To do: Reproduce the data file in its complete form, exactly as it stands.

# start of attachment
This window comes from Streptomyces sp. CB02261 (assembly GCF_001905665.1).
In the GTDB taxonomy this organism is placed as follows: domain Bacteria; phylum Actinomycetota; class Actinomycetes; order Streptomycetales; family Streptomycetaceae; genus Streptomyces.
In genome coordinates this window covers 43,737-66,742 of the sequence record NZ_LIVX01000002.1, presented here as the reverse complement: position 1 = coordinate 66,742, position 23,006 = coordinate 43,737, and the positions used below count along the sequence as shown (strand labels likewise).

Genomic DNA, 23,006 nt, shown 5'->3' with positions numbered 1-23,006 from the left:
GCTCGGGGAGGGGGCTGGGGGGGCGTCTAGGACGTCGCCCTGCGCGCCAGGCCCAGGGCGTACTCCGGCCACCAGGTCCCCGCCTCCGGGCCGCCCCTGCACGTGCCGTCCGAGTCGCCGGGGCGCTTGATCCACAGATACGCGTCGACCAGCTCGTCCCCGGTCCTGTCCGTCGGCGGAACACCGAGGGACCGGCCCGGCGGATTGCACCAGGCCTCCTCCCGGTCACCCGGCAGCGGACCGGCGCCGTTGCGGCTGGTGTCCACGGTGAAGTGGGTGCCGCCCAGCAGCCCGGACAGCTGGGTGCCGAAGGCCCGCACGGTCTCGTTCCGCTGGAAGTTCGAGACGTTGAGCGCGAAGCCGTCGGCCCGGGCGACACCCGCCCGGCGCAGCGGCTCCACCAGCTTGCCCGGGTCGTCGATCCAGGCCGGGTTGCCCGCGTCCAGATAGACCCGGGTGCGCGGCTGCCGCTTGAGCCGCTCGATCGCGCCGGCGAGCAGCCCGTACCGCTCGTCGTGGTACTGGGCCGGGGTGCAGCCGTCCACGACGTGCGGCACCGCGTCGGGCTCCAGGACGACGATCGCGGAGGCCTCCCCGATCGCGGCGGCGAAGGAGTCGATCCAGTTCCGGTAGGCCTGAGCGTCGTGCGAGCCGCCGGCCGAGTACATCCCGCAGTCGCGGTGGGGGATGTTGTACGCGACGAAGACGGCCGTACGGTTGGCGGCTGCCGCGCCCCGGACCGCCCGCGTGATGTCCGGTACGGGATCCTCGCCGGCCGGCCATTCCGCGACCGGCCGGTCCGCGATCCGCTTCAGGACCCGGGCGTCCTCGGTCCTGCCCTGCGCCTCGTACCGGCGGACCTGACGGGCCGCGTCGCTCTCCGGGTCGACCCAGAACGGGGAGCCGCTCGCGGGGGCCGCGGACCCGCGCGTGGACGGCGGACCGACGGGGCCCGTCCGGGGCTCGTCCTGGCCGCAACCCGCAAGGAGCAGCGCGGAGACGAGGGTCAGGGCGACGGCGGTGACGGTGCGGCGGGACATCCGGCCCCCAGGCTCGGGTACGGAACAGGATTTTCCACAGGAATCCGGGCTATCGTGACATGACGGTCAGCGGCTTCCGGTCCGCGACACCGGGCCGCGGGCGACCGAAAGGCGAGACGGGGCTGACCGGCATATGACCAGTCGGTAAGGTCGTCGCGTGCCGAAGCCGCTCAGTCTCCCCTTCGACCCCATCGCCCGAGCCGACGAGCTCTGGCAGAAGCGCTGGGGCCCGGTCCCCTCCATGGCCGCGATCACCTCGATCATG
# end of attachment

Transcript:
This window comes from Streptomyces sp. CB02261 (assembly GCF_001905665.1).
In the GTDB taxonomy this organism is placed as follows: domain Bacteria; phylum Actinomycetota; class Actinomycetes; order Streptomycetales; family Streptomycetaceae; genus Streptomyces.
In genome coordinates this window covers 43,737-66,742 of the sequence record NZ_LIVX01000002.1, presented here as the reverse complement: position 1 = coordinate 66,742, position 23,006 = coordinate 43,737, and the positions used below count along the sequence as shown (strand labels likewise).

Genomic DNA, 23,006 nt, shown 5'->3' with positions numbered 1-23,006 from the left:
GCTCGGGGAGGGGGCTGGGGGGGCGTCTAGGACGTCGCCCTGCGCGCCAGGCCCAGGGCGTACTCCGGCCACCAGGTCCCCGCCTCCGGGCCGCCCCTGCACGTGCCGTCCGAGTCGCCGGGGCGCTTGATCCACAGATACGCGTCGACCAGCTCGTCCCCGGTCCTGTCCGTCGGCGGAACACCGAGGGACCGGCCCGGCGGATTGCACCAGGCCTCCTCCCGGTCACCCGGCAGCGGACCGGCGCCGTTGCGGCTGGTGTCCACGGTGAAGTGGGTGCCGCCCAGCAGCCCGGACAGCTGGGTGCCGAAGGCCCGCACGGTCTCGTTCCGCTGGAAGTTCGAGACGTTGAGCGCGAAGCCGTCGGCCCGGGCGACACCCGCCCGGCGCAGCGGCTCCACCAGCTTGCCCGGGTCGTCGATCCAGGCCGGGTTGCCCGCGTCCAGATAGACCCGGGTGCGCGGCTGCCGCTTGAGCCGCTCGATCGCGCCGGCGAGCAGCCCGTACCGCTCGTCGTGGTACTGGGCCGGGGTGCAGCCGTCCACGACGTGCGGCACCGCGTCGGGCTCCAGGACGACGATCGCGGAGGCCTCCCCGATCGCGGCGGCGAAGGAGTCGATCCAGTTCCGGTAGGCCTGAGCGTCGTGCGAGCCGCCGGCCGAGTACATCCCGCAGTCGCGGTGGGGGATGTTGTACGCGACGAAGACGGCCGTACGGTTGGCGGCTGCCGCGCCCCGGACCGCCCGCGTGATGTCCGGTACGGGATCCTCGCCGGCCGGCCATTCCGCGACCGGCCGGTCCGCGATCCGCTTCAGGACCCGGGCGTCCTCGGTCCTGCCCTGCGCCTCGTACCGGCGGACCTGACGGGCCGCGTCGCTCTCCGGGTCGACCCAGAACGGGGAGCCGCTCGCGGGGGCCGCGGACCCGCGCGTGGACGGCGGACCGACGGGGCCCGTCCGGGGCTCGTCCTGGCCGCAACCCGCAAGGAGCAGCGCGGAGACGAGGGTCAGGGCGACGGCGGTGACGGTGCGGCGGGACATCCGGCCCCCAGGCTCGGGTACGGAACAGGATTTTCCACAGGAATCCGGGCTATCGTGACATGACGGTCAGCGGCTTCCGGTCCGCGACACCGGGCCGCGGGCGACCGAAAGGCGAGACGGGGCTGACCGGCATATGACCAGTCGGTAAGGTCGTCGCGTGCCGAAGCCGCTCAGTCTCCCCTTCGACCCCATCGCCCGAGCCGACGAGCTCTGGCAGAAGCGCTGGGGCCCGGTCCCCTCCATGGCCGCGATCACCTCGATCATG